—Originally published on ReadITQuick

The exposure of 145 million Americans’ personal data through the recent Equifax breach was an unfortunate wake-up call for internet users everywhere. It forces us to confront the reality that, due to the “Internet of Things” and the nature of our increasingly interconnected lives, no matter how strong our defenses, data breaches are not a question of “if,” but rather a question of “when.” Cybersecurity threats are a fact of the highly-connected life we lead, and we must work to better protect our identities from those who seek to exploit them.identity theft consumers need to guard against:

​It’s also increasingly clear that credit monitoring alone is not a sufficient safeguard against malicious forces on the web. First, relying on credit monitoring alone for protection is asking the technology to do something it was never intended to do. Credit monitoring can be a helpful tool in identifying a potential fraudulent account activity on one’s credit file, but it doesn’t include monitoring of the dark web, which expands the search to corners of the web that house much more risk. identity theft consumers need to guard against:

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​Second, credit monitoring is limited in the types of identity theft it is able to help detect, specifically a type of financial fraud called new account creation. But in total, there are nine different kinds of identity theft consumers need to guard against:

  • Financial Identity Theft
  • Child Identity Theft
  • Social Security Identity Theft
  • Driver’s License Identity Theft
  • Criminal Identity Theft
  • Employment Identity Theft
  • Insurance Identity Theft
  • Synthetic Identity Theft
  • Medical Identity Theft

Financial identity theft may be the most common fraud encountered, but medical identity theft is actually the fastest growing type of attack out there, and credit monitoring provides no protection for those whose medical records or insurance information has been stolen.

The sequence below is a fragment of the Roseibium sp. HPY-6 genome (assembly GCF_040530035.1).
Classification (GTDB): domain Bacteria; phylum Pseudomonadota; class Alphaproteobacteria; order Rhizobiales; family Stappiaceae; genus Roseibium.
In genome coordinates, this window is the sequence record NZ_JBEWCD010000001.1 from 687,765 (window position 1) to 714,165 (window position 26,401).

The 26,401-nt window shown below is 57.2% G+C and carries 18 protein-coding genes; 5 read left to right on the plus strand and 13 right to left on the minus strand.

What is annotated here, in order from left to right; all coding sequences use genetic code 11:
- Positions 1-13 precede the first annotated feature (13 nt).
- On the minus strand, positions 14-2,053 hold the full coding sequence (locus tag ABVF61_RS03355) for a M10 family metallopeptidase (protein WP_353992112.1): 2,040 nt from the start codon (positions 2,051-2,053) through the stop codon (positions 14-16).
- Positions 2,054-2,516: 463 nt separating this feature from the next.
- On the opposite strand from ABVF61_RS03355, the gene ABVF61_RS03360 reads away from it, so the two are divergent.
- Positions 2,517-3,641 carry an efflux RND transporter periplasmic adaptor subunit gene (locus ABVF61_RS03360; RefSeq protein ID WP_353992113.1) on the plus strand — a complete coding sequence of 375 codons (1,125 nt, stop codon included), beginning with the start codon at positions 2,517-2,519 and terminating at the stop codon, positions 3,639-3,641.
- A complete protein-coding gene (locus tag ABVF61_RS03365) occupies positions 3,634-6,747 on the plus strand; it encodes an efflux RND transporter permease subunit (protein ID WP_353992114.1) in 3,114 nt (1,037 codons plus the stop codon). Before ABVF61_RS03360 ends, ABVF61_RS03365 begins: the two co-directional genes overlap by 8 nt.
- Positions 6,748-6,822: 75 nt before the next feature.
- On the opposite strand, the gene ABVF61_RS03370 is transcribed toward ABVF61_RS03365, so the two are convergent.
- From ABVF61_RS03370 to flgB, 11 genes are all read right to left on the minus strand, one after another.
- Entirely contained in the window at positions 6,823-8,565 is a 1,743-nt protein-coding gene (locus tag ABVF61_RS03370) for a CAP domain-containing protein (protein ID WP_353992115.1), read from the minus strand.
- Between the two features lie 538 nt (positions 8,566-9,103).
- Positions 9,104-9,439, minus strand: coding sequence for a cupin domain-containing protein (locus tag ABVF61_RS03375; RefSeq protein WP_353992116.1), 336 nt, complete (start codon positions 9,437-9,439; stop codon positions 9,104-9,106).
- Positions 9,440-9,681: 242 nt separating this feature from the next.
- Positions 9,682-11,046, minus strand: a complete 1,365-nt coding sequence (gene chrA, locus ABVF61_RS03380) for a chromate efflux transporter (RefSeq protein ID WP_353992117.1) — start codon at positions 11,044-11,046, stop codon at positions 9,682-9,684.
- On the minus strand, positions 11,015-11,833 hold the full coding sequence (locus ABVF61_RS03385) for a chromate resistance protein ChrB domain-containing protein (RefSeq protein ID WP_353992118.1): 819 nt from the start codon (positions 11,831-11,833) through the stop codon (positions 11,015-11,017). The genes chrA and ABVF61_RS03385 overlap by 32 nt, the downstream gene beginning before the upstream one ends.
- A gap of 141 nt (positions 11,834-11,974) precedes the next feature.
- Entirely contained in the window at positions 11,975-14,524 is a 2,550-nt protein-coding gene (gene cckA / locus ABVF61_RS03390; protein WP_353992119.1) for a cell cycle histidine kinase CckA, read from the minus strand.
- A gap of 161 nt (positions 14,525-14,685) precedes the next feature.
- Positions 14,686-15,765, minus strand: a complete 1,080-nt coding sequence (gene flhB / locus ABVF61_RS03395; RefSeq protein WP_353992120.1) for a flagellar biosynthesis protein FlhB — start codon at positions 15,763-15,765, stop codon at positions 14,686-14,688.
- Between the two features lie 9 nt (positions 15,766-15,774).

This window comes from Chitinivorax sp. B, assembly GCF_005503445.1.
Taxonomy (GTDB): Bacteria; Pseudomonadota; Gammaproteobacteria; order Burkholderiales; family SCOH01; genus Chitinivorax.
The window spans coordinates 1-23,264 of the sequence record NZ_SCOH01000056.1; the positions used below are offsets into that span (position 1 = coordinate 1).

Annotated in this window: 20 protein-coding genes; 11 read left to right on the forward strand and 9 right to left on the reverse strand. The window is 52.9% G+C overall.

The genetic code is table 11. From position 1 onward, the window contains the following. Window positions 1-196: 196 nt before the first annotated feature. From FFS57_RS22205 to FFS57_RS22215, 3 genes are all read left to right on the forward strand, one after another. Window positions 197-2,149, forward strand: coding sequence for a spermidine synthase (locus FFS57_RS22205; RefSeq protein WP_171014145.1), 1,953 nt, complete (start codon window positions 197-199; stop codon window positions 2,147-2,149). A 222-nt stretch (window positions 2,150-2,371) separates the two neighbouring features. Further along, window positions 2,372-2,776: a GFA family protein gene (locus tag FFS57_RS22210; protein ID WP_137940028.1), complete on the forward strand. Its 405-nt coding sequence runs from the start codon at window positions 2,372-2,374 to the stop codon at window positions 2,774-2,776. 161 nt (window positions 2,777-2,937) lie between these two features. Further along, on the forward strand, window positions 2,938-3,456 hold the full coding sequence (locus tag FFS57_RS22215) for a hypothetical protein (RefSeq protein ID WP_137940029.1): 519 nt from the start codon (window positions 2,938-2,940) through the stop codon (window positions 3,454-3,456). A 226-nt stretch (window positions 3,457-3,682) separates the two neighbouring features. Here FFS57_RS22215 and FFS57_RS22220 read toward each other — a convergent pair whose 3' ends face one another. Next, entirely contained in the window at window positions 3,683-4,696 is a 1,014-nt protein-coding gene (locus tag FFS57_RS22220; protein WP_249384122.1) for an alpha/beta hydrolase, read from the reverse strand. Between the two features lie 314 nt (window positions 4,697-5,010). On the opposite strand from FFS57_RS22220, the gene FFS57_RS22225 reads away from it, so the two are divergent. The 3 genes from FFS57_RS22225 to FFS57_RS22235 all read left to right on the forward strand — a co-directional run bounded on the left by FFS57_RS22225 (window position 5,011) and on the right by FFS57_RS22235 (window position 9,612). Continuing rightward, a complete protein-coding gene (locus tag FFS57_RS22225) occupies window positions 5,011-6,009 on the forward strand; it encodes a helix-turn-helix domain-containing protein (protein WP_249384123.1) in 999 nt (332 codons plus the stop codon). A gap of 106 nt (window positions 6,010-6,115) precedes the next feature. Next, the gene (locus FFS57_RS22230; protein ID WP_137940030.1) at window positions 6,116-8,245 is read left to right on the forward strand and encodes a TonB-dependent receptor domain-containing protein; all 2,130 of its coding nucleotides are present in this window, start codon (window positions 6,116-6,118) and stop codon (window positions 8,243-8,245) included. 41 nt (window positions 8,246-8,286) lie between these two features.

What’s more, the help credit monitoring does offer victims of identity theft is reactive and often only identifies irregularities after significant damage has been done. We can do better than this. The key is to stop a burglar before they enter your home, not after they’ve made off with your valuables.

No system may be impenetrable, but the negative effects of an identity compromise can be stopped before things get too bad. We can detect and dismiss the threat at its earliest stages through a multifaceted approach where credit monitoring is just one part of the strategy.

For example, ID Experts’ product, MyIDCare, employs multiple types of web monitoring and identity tracing to remediate damage done by a data-compromising event. This certainly involves examining credit reports, but it also involves medical claims transactions, Social Security number associations, and monitoring of other public record sources. In addition, the CyberScan service is constantly scouring the dark web for the sale or trade of stolen information, looking to catch fraudulent activity before sensitive information can be fully exploited.

Cyber criminals are constantly adapting and creating new ways to penetrate online fortresses where valuable data is held. Cybersecurity has to evolve with them. According to authors of a Verizon Insights 2017 report, it takes roughly one month to discover a breach, but data can be exposed within minutes or hours.

ID Experts, and indeed much of the identity protection world, is investing in technology that allows for nearly real-time activity monitoring. New developments, like improved machine learning, can be put to use to distinguish more quickly and accurately between normal and abnormal web activity. Updates and patches to security gaps can be implemented automatically, using a collaborative approach involving various tech disciplines. Additionally, we can encourage legislators and government actors to consider carefully the standards to which our information banks are held.

There’s still more to be done, in both private industry and public sectors, to ensure the best possible response to a breach. Perimeter defense should not be the last line of defense, nor should credit monitoring be the first, as the Equifax data compromise made plainly and painfully clear. The most valuable thing you own – your identity – depends on taking a more robust approach.

Thomas F. Kelly is president and CEO of ID Experts, a Portland, Oregon-based provider of data breach and identity protection services such as MyIDCare. He is a Silicon Valley serial entrepreneur and an expert in cyber security technologies.